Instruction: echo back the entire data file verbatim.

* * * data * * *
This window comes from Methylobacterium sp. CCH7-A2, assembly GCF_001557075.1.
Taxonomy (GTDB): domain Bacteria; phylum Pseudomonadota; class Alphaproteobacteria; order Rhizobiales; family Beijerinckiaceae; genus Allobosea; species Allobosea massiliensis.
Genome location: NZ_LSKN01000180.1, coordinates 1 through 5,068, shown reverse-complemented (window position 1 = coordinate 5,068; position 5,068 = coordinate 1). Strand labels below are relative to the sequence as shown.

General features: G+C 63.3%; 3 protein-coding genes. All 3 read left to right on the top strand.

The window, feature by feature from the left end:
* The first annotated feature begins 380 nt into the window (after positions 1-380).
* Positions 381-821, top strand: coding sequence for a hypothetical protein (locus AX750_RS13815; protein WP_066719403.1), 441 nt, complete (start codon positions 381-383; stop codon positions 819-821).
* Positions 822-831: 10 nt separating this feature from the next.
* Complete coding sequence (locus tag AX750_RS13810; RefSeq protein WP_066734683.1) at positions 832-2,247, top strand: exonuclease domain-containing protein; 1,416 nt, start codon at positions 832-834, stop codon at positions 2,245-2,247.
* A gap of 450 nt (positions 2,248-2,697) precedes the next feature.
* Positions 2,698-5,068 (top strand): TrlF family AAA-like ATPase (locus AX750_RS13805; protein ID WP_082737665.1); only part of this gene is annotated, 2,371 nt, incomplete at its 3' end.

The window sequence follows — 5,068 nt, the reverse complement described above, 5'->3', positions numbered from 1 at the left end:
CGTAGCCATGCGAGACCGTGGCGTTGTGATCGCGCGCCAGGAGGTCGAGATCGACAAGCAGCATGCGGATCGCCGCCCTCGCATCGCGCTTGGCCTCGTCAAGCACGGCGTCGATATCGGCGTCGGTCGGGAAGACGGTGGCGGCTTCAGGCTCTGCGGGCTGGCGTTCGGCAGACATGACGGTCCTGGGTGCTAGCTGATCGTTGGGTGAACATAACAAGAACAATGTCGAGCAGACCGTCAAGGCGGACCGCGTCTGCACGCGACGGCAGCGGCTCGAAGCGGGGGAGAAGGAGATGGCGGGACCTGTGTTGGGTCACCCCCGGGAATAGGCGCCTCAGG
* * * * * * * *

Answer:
This window comes from Methylobacterium sp. CCH7-A2, assembly GCF_001557075.1.
Taxonomy (GTDB): domain Bacteria; phylum Pseudomonadota; class Alphaproteobacteria; order Rhizobiales; family Beijerinckiaceae; genus Allobosea; species Allobosea massiliensis.
Genome location: NZ_LSKN01000180.1, coordinates 1 through 5,068, shown reverse-complemented (window position 1 = coordinate 5,068; position 5,068 = coordinate 1). Strand labels below are relative to the sequence as shown.

General features: G+C 63.3%; 3 protein-coding genes. All 3 read left to right on the top strand.

The window, feature by feature from the left end:
* The first annotated feature begins 380 nt into the window (after positions 1-380).
* Positions 381-821, top strand: coding sequence for a hypothetical protein (locus AX750_RS13815; protein WP_066719403.1), 441 nt, complete (start codon positions 381-383; stop codon positions 819-821).
* Positions 822-831: 10 nt separating this feature from the next.
* Complete coding sequence (locus tag AX750_RS13810; RefSeq protein WP_066734683.1) at positions 832-2,247, top strand: exonuclease domain-containing protein; 1,416 nt, start codon at positions 832-834, stop codon at positions 2,245-2,247.
* A gap of 450 nt (positions 2,248-2,697) precedes the next feature.
* Positions 2,698-5,068 (top strand): TrlF family AAA-like ATPase (locus AX750_RS13805; protein ID WP_082737665.1); only part of this gene is annotated, 2,371 nt, incomplete at its 3' end.

The window sequence follows — 5,068 nt, the reverse complement described above, 5'->3', positions numbered from 1 at the left end:
CGTAGCCATGCGAGACCGTGGCGTTGTGATCGCGCGCCAGGAGGTCGAGATCGACAAGCAGCATGCGGATCGCCGCCCTCGCATCGCGCTTGGCCTCGTCAAGCACGGCGTCGATATCGGCGTCGGTCGGGAAGACGGTGGCGGCTTCAGGCTCTGCGGGCTGGCGTTCGGCAGACATGACGGTCCTGGGTGCTAGCTGATCGTTGGGTGAACATAACAAGAACAATGTCGAGCAGACCGTCAAGGCGGACCGCGTCTGCACGCGACGGCAGCGGCTCGAAGCGGGGGAGAAGGAGATGGCGGGACCTGTGTTGGGTCACCCCCGGGAATAGGCGCCTCAGG